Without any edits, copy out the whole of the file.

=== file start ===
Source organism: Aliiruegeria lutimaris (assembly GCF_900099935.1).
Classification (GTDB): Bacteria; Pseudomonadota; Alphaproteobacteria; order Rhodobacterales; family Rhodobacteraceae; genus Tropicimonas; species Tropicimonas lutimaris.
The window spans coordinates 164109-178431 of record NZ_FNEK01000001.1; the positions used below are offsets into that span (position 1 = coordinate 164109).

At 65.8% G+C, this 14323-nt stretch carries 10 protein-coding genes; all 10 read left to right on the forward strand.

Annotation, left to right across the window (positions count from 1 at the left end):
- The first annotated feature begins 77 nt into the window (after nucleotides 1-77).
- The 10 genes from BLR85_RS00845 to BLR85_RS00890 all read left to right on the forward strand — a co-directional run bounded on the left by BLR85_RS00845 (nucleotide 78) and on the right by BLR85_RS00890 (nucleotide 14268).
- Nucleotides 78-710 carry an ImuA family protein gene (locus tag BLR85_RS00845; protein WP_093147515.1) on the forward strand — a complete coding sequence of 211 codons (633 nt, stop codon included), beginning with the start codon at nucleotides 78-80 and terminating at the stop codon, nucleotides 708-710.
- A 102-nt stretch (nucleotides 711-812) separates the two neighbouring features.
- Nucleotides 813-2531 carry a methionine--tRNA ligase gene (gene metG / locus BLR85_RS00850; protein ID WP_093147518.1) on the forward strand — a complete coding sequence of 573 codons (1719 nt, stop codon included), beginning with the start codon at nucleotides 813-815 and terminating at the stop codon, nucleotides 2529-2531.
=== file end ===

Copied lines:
Source organism: Aliiruegeria lutimaris (assembly GCF_900099935.1).
Classification (GTDB): Bacteria; Pseudomonadota; Alphaproteobacteria; order Rhodobacterales; family Rhodobacteraceae; genus Tropicimonas; species Tropicimonas lutimaris.
The window spans coordinates 164109-178431 of record NZ_FNEK01000001.1; the positions used below are offsets into that span (position 1 = coordinate 164109).

At 65.8% G+C, this 14323-nt stretch carries 10 protein-coding genes; all 10 read left to right on the forward strand.

Annotation, left to right across the window (positions count from 1 at the left end):
- The first annotated feature begins 77 nt into the window (after nucleotides 1-77).
- The 10 genes from BLR85_RS00845 to BLR85_RS00890 all read left to right on the forward strand — a co-directional run bounded on the left by BLR85_RS00845 (nucleotide 78) and on the right by BLR85_RS00890 (nucleotide 14268).
- Nucleotides 78-710 carry an ImuA family protein gene (locus tag BLR85_RS00845; protein WP_093147515.1) on the forward strand — a complete coding sequence of 211 codons (633 nt, stop codon included), beginning with the start codon at nucleotides 78-80 and terminating at the stop codon, nucleotides 708-710.
- A 102-nt stretch (nucleotides 711-812) separates the two neighbouring features.
- Nucleotides 813-2531 carry a methionine--tRNA ligase gene (gene metG / locus BLR85_RS00850; protein ID WP_093147518.1) on the forward strand — a complete coding sequence of 573 codons (1719 nt, stop codon included), beginning with the start codon at nucleotides 813-815 and terminating at the stop codon, nucleotides 2529-2531.